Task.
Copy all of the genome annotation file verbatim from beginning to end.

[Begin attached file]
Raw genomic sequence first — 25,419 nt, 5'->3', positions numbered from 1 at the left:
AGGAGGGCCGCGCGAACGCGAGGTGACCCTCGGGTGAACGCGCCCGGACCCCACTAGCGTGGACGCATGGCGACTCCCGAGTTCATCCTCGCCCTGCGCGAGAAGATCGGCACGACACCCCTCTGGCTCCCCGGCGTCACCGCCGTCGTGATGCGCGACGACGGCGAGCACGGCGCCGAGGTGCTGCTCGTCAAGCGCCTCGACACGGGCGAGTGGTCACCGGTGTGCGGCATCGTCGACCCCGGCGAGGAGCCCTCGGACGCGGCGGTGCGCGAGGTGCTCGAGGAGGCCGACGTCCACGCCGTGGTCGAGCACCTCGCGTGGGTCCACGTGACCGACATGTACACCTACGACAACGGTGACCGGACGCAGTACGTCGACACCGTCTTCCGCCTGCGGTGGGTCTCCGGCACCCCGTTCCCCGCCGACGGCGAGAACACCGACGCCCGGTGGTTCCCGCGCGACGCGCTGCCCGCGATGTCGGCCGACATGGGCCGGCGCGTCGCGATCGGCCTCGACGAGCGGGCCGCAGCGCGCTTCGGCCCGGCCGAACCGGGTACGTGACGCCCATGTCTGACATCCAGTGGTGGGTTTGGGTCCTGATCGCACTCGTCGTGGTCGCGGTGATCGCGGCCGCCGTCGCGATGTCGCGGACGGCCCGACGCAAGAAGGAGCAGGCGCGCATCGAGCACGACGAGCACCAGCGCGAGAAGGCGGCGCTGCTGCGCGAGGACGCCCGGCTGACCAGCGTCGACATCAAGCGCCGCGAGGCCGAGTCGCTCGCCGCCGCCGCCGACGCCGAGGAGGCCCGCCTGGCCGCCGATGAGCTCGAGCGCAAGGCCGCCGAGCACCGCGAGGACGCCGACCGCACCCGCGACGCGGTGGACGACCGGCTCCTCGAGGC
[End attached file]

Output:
Raw genomic sequence first — 25,419 nt, 5'->3', positions numbered from 1 at the left:
AGGAGGGCCGCGCGAACGCGAGGTGACCCTCGGGTGAACGCGCCCGGACCCCACTAGCGTGGACGCATGGCGACTCCCGAGTTCATCCTCGCCCTGCGCGAGAAGATCGGCACGACACCCCTCTGGCTCCCCGGCGTCACCGCCGTCGTGATGCGCGACGACGGCGAGCACGGCGCCGAGGTGCTGCTCGTCAAGCGCCTCGACACGGGCGAGTGGTCACCGGTGTGCGGCATCGTCGACCCCGGCGAGGAGCCCTCGGACGCGGCGGTGCGCGAGGTGCTCGAGGAGGCCGACGTCCACGCCGTGGTCGAGCACCTCGCGTGGGTCCACGTGACCGACATGTACACCTACGACAACGGTGACCGGACGCAGTACGTCGACACCGTCTTCCGCCTGCGGTGGGTCTCCGGCACCCCGTTCCCCGCCGACGGCGAGAACACCGACGCCCGGTGGTTCCCGCGCGACGCGCTGCCCGCGATGTCGGCCGACATGGGCCGGCGCGTCGCGATCGGCCTCGACGAGCGGGCCGCAGCGCGCTTCGGCCCGGCCGAACCGGGTACGTGACGCCCATGTCTGACATCCAGTGGTGGGTTTGGGTCCTGATCGCACTCGTCGTGGTCGCGGTGATCGCGGCCGCCGTCGCGATGTCGCGGACGGCCCGACGCAAGAAGGAGCAGGCGCGCATCGAGCACGACGAGCACCAGCGCGAGAAGGCGGCGCTGCTGCGCGAGGACGCCCGGCTGACCAGCGTCGACATCAAGCGCCGCGAGGCCGAGTCGCTCGCCGCCGCCGCCGACGCCGAGGAGGCCCGCCTGGCCGCCGATGAGCTCGAGCGCAAGGCCGCCGAGCACCGCGAGGACGCCGACCGCACCCGCGACGCGGTGGACGACCGGCTCCTCGAGGC